Sunday, November 11, 2007
Above - Top. Little Auks, Longhoughton Steel by Richard Dunn.
Centre - Long tailed Duck, Longhoughton Steel by Richard Dunn.
Bottom - White billed Diver, Boulmer Steel, today. Click for bigger image.
Cold and damp this morning with a strong N6, becoming brighter and clearer later.
Well, where do I start.
This morning the tides were wrong for seawatching at Boulmer, so I thought I would just get out there and do some drawing for a change. My plan was to go to Seaton Point and sit near the beach and see what turned up. At 8am I was passing the main Boulmer car park and decided to pull in to scan the haven for grebes after the recent stormy weather. I climbed from the car and pointed the bins seaward.
What a shock I got. Before I put the bins back down from my eyes, 101 Little Auks had flown through. In about 30 seconds. Looks promising I thought, and headed to the seat north of the village for a 'quick look'. In the next 1.5 hours I had -
Little Auk 3304 N
Great Northern Diver 3 N
Red throated Diver 2 S 4 N
Gannet 6 N
Goldeneye 8 N
Common Scoter 3 N
Velvet Scoter 1 N
Puffin 5 N
Long tailed Duck 1 female N
Purple Sandpiper 4 N
Scaup 2 N
Goosander 3 N
Then things got interesting. As I was counting my three thousandth Little Auk a Diver swam into my view only yards from the rock edges at Boulmer Steel. Nice, a close Great Northern thought I, until as it slipped below the waves, I thought F*** ME thats a WHITE BILLED DIVER! I was now looking at a patch of empty water ( apart from Little Auks whizzing by that is...). Panic. Ring for help. The best way to be branded a stringer is to see a proper rarity alone and then its gone before anyone arrives.
With numb shaky fingers I gave ADMc a call down at Newbiggin and told the tale and gave assurances that a second call would follow if the bird is relocated. I was now doubting myself and expecting to relocate a Great Northern. So, scan with the bins, this bird isn't too far away and heading for a rock pool of sheltered water between a reef offshore and Boulmer Steel.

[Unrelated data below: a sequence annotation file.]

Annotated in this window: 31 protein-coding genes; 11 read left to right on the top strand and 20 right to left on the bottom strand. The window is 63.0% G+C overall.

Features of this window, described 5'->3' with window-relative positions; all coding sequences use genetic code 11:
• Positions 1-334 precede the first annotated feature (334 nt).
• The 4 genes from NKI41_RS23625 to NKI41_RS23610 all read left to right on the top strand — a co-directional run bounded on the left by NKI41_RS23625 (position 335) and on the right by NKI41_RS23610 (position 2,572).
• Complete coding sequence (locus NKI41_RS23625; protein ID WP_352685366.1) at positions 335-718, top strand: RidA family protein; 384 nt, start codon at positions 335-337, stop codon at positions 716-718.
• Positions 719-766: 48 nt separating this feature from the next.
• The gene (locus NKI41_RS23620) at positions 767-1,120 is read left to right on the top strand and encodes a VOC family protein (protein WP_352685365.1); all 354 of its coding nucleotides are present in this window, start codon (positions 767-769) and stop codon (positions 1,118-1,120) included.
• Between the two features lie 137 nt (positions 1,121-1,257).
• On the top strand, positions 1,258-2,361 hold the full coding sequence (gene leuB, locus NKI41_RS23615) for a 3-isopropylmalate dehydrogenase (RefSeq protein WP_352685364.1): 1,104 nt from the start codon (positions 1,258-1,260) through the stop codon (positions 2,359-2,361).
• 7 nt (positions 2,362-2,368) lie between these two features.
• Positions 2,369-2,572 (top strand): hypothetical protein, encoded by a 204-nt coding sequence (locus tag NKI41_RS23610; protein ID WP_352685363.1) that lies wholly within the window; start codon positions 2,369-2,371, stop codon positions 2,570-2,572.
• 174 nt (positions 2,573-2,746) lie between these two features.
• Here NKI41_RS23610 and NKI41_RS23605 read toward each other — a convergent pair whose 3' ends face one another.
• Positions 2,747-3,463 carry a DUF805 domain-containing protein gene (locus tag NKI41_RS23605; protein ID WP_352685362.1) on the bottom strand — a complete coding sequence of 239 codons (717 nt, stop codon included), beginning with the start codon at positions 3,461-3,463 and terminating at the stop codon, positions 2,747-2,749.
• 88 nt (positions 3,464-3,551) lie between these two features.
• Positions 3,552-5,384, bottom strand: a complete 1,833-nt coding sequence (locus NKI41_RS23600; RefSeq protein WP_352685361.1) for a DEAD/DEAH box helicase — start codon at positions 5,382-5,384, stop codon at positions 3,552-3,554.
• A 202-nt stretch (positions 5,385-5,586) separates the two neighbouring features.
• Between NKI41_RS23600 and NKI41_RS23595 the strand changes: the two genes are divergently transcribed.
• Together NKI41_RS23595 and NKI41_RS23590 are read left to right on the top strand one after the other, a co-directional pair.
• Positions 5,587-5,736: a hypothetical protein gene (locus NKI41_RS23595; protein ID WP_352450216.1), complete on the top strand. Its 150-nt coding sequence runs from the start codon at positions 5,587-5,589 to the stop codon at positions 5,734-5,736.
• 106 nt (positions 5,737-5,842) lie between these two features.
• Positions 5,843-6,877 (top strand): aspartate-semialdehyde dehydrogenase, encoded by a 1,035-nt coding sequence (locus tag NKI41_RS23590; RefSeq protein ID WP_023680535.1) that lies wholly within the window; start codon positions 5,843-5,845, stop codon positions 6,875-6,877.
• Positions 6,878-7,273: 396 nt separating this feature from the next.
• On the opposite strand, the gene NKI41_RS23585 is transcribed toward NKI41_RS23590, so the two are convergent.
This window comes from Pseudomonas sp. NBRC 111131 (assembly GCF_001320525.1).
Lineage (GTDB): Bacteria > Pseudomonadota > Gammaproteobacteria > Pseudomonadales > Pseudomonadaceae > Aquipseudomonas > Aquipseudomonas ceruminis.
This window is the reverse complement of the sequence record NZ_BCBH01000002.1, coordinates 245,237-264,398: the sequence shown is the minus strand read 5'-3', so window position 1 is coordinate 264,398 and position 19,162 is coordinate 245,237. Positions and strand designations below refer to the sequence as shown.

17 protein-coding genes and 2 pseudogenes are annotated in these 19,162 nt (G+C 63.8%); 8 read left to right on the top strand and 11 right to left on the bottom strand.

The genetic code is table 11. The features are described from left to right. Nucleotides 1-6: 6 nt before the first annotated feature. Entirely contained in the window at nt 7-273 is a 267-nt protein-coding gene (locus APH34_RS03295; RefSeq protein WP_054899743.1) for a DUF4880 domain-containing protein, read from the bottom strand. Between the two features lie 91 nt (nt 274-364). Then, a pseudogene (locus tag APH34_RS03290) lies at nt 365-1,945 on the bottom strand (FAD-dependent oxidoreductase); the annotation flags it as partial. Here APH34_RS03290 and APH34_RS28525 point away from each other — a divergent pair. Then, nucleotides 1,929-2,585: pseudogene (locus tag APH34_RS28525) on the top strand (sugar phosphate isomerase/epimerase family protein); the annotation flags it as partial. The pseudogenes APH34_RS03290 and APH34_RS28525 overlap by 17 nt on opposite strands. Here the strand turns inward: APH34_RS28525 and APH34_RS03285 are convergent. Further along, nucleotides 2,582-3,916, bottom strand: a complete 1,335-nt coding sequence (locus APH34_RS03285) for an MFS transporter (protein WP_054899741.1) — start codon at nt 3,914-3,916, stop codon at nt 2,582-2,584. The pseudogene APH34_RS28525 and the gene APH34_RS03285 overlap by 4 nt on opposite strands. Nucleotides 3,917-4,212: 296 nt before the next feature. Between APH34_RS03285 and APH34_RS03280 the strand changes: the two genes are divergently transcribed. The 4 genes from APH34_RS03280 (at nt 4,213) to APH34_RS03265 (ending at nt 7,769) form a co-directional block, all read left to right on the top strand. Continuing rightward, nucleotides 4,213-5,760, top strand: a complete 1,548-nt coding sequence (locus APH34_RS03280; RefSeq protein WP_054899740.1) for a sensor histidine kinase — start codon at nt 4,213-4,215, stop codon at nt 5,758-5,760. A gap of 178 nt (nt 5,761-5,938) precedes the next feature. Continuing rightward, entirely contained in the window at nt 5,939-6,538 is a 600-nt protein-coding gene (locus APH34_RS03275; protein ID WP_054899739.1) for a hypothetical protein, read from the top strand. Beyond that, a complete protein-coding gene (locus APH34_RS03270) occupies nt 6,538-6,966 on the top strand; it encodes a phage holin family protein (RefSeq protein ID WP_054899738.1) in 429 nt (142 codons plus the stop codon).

Sure enough there it was, next to some pot flags and looking the part. Long slim bill uptilted so the tip was crown level, and the tip third was nicely illuminated an ivory cream. Still disbelieveing my luck the call was made to Newbiggin and then to TAC as I figured he could get here sooner. Tom arrived after about ten minutes and I could get him straight on to the bird. Pale mottled head, stonking beak huge size Bingo! my fourth White bill in he county.
Then things got even better. While we were noting the details of the bird, it surfaced near the reef only to be nearly landed on by a GREY PHALAROPE. This is what local patching is all about. Months of slogging around hoping for the big one, but when it arrives its a great feeling. After all, this isn't Newbiggin or Whitburn...
As the tide dropped ( and as people started to head for Boulmer) the Diver took a claustrophobic turn and tried to swim out of its enclosure. This was not possible, so it took to the air and flew off strongly to the north. A good comparison could be had between this birds massive frame and the Great Northerns seen only an hour ago. But the bird was gone for good.
Just as we were talking about the best bird at Boulmer this year, a nice fw Glaucous Gull joined the other gulls briefly before flying south.
I would never have thought it. Posibly my best days birding at Boulmer taking place in November. I reckon that by the time I left for home at 11.30am some 6000+ Little Auks had gone North...What a morning....
Oh, the Farnes had 29,000. Did someone say there might be a chance of a Little Auk this weekend.
144. White billed Diver.
145. Grey Phalarope.